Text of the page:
August 09, 2006
Superceding the Retro-Radio: The 21st Century Podcast
If you have ever sensed that people begin to clear out of the room the second you walk in, cleverly avoid eye contact upon your introduction, or forget about their deadly canine allergy and play fetch with your dog instead of carrying on a conversation with you, then maybe it is time to question if you need to find a new audience to address.
We are lucky that today's increasingly technologically-driven society enables us to do just that. Not only can we use the Internet to purchase items as rare as an ancient manuscripts from China, find our one true love, or read classic literature from the rapidly growing electronic book library, but now we can find people from all over the world who, unlike family and friends, voluntarily listen to what we have to say.
But how can we do this, one might ask. The answer lies in the latest computer fad that is beginning to expand beyond the techie-geek population and into the general public: podcasting. As a term that is known by few, but utilized by even fewer, podcasting has introduced an entirely new medium of communication and outlet for the creative expression for all.
If you have no idea what a podcast is, have no fear, you are amongst the vast majority of the population who is still unfamiliar with this up-and-coming techo-term. A podcast is a kind of audio broadcast that is downloadable from the Internet and available for playback on portable mp3 players, namely the iPod.
The term was coined by Adam Curry, a former MTV VJ, who wanted to describe a specific type of technology which enabled the audio content of websites to be readily available to people who are interested in both the content itself and playing it back on their iPods.
Podcasts are a kind of hybrid between magazines, radio stations and since the new video iPod was released, television programs. They are essentially radio shows that people can subscribe to for free. Once you are subscribed to a podcast, its contents are automatically updated on your computer in varying intervals. Just like magazines, some are weekly, some come out daily and a few come out multiple times a day.
Although some similarities exist between podcasts and the radio, there are overriding differences. Unlike radio shows, which are played at specific times, podcasts are available 24-7 and can be accessed at the listener's convenience. Where radio shows are broadcast only through specific sound wave frequencies, podcasts can be disseminated from anyplace in the world with access to a computer, the Internet and a microphone. Most importantly, however, podcasts can be created by and for people of all backgrounds and interests, at no cost, as quirky, controversial, and not-funny as they may seem.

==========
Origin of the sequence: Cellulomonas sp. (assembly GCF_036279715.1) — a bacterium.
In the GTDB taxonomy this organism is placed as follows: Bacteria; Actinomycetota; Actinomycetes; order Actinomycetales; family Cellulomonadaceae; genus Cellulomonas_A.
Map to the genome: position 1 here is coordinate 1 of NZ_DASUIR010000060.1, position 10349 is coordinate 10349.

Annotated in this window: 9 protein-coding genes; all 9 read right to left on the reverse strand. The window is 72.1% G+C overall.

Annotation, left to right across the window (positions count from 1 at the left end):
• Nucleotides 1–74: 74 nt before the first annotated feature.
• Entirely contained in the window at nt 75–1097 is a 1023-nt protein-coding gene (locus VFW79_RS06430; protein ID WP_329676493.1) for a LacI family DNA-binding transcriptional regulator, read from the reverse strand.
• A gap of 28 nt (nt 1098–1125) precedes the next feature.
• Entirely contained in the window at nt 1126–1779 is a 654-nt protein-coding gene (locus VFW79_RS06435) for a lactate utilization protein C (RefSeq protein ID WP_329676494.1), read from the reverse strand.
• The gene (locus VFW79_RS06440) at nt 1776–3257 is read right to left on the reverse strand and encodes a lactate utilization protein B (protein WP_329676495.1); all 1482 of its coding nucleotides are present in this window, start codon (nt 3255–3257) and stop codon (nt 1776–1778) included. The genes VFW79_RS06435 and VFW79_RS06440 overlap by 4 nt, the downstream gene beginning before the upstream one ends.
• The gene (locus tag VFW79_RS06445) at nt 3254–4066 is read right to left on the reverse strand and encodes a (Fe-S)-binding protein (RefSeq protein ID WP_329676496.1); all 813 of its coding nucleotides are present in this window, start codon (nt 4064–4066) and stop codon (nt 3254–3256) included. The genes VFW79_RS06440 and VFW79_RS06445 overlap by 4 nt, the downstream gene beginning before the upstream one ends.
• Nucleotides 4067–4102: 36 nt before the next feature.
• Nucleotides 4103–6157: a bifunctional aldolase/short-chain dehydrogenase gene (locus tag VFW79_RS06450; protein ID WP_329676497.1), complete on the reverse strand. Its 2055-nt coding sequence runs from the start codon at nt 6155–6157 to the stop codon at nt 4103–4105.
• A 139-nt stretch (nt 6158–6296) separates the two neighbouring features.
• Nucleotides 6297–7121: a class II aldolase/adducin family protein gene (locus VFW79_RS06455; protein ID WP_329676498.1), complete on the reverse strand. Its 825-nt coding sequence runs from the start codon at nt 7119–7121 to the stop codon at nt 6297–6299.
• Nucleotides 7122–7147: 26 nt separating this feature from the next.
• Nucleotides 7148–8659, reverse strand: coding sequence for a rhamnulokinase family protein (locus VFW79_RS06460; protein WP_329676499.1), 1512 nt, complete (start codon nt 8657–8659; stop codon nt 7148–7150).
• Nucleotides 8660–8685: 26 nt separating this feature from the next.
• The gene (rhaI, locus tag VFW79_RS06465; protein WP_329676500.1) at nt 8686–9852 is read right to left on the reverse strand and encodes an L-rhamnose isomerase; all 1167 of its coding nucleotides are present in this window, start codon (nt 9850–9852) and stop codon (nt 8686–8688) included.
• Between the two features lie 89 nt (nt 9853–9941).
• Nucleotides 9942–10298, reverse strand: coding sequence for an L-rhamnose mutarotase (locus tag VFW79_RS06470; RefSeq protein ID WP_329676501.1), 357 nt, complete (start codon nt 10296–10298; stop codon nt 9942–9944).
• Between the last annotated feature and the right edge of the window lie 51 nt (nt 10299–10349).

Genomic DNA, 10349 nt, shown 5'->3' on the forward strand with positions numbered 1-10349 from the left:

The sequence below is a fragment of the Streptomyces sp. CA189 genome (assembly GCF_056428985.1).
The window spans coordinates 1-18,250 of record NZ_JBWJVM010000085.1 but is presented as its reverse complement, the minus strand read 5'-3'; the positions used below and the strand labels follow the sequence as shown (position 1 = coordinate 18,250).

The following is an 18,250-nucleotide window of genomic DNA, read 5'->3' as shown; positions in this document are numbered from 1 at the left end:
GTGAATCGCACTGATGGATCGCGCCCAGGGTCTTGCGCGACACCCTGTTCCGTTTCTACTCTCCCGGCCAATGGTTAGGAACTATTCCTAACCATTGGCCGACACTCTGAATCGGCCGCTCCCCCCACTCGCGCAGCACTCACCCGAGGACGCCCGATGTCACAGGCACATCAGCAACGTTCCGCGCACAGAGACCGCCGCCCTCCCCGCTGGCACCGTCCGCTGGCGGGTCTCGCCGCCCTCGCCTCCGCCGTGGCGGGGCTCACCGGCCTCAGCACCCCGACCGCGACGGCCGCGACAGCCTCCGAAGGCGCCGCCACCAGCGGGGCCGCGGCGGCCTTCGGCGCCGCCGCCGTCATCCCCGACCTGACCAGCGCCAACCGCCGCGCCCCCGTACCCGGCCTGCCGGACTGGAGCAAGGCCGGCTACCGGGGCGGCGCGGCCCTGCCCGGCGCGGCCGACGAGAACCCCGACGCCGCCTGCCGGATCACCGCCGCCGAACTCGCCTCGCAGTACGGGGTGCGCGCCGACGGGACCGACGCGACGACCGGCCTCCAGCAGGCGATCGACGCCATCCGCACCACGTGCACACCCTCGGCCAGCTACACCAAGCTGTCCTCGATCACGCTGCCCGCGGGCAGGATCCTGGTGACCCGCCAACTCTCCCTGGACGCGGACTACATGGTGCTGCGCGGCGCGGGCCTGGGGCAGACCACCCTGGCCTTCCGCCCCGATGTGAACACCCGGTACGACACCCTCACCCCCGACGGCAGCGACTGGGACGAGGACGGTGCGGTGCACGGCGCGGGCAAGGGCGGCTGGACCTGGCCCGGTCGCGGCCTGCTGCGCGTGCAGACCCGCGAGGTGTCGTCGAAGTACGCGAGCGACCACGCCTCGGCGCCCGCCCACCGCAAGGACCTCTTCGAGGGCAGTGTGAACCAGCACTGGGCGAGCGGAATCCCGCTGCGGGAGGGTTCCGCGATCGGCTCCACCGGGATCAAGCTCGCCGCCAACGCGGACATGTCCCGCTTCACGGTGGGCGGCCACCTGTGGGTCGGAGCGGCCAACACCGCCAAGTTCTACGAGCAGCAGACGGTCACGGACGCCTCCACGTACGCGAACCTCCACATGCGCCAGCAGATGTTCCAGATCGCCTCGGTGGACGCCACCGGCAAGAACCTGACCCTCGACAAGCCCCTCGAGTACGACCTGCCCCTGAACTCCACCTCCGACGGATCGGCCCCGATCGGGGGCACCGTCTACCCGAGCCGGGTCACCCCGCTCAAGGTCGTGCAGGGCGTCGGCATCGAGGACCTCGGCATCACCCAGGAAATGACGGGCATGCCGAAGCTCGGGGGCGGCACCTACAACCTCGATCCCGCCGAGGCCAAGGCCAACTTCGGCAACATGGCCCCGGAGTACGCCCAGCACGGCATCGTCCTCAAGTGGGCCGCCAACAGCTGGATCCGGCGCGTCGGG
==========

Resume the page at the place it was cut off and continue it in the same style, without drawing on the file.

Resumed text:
But the true novelty and beauty of podcasting technology lies in its diversity. There are podcasts created by people who occupy all positions on the political spectrum, who observe any and every religion humanly possible, who are undergoing a midlife crises or culture shock as they travel through foreign countries, or who are just out to get a few laughs by wishing to portray no specific message at all.
Podcasts' content ranges from that of commentary given by New York Times and San Francisco Chronicle journalists, to tips for living a vegan lifestyle offered by mother nature's children, to the latest trends in fashion and cinema reviewed by today's pop culture junkies.
While their content may at times be frivolous, the message that podcasts are beginning to send out is not. They are grounded in utilitarian ideals offering equal opportunity for all to use their right of free speech. The variety in the topics that podcasts address speaks to the wide range of ideas and opinions that citizens of the United States melting pot possess.
In our country, where there is a thickening line between the rich and the poor, a continuing battle for equal distribution of wealth through tax reform, and constant criticism of the administration for its decisions concerning public policy, podcasting enables people of all economic backgrounds and ethical codes to express their opinion to as many people as will listen. Technology, in this case, has served to create a nation in which people join a community where it is okay to disagree and express personal opinions, as shocking as they may be.
As the number of podcasts is expected to increase 15 fold over the next five years, meaning that approximately 60 million people will have access to them by the year 2010, we can only hope that this new medium will be used to further our nation's social, political and economic advancement.
Sarah Singer is a third-year intern at the Independent. She is a sophomore at Cornell University where she studies philosophy and government.